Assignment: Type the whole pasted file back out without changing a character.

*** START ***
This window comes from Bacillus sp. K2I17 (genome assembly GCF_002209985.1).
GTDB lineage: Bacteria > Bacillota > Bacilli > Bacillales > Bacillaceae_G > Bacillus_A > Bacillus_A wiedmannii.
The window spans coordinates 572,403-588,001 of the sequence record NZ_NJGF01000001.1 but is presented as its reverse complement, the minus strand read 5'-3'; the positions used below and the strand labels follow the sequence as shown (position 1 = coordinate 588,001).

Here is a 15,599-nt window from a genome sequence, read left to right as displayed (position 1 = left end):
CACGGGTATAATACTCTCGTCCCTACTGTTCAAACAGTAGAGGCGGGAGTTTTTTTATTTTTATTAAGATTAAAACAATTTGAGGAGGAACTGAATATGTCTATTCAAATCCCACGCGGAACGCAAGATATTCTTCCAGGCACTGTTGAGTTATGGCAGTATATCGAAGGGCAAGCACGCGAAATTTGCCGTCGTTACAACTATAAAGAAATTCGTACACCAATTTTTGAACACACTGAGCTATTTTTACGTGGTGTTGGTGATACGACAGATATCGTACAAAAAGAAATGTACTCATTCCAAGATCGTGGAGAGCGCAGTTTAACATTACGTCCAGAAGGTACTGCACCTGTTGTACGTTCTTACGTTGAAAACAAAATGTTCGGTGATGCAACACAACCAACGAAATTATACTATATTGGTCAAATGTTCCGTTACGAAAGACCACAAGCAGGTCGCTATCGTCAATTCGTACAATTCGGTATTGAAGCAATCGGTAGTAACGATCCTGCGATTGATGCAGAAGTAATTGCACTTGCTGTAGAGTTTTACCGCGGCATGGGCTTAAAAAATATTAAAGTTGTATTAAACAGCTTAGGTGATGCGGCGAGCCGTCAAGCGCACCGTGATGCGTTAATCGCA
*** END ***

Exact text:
This window comes from Bacillus sp. K2I17 (genome assembly GCF_002209985.1).
GTDB lineage: Bacteria > Bacillota > Bacilli > Bacillales > Bacillaceae_G > Bacillus_A > Bacillus_A wiedmannii.
The window spans coordinates 572,403-588,001 of the sequence record NZ_NJGF01000001.1 but is presented as its reverse complement, the minus strand read 5'-3'; the positions used below and the strand labels follow the sequence as shown (position 1 = coordinate 588,001).

Here is a 15,599-nt window from a genome sequence, read left to right as displayed (position 1 = left end):
CACGGGTATAATACTCTCGTCCCTACTGTTCAAACAGTAGAGGCGGGAGTTTTTTTATTTTTATTAAGATTAAAACAATTTGAGGAGGAACTGAATATGTCTATTCAAATCCCACGCGGAACGCAAGATATTCTTCCAGGCACTGTTGAGTTATGGCAGTATATCGAAGGGCAAGCACGCGAAATTTGCCGTCGTTACAACTATAAAGAAATTCGTACACCAATTTTTGAACACACTGAGCTATTTTTACGTGGTGTTGGTGATACGACAGATATCGTACAAAAAGAAATGTACTCATTCCAAGATCGTGGAGAGCGCAGTTTAACATTACGTCCAGAAGGTACTGCACCTGTTGTACGTTCTTACGTTGAAAACAAAATGTTCGGTGATGCAACACAACCAACGAAATTATACTATATTGGTCAAATGTTCCGTTACGAAAGACCACAAGCAGGTCGCTATCGTCAATTCGTACAATTCGGTATTGAAGCAATCGGTAGTAACGATCCTGCGATTGATGCAGAAGTAATTGCACTTGCTGTAGAGTTTTACCGCGGCATGGGCTTAAAAAATATTAAAGTTGTATTAAACAGCTTAGGTGATGCGGCGAGCCGTCAAGCGCACCGTGATGCGTTAATCGCA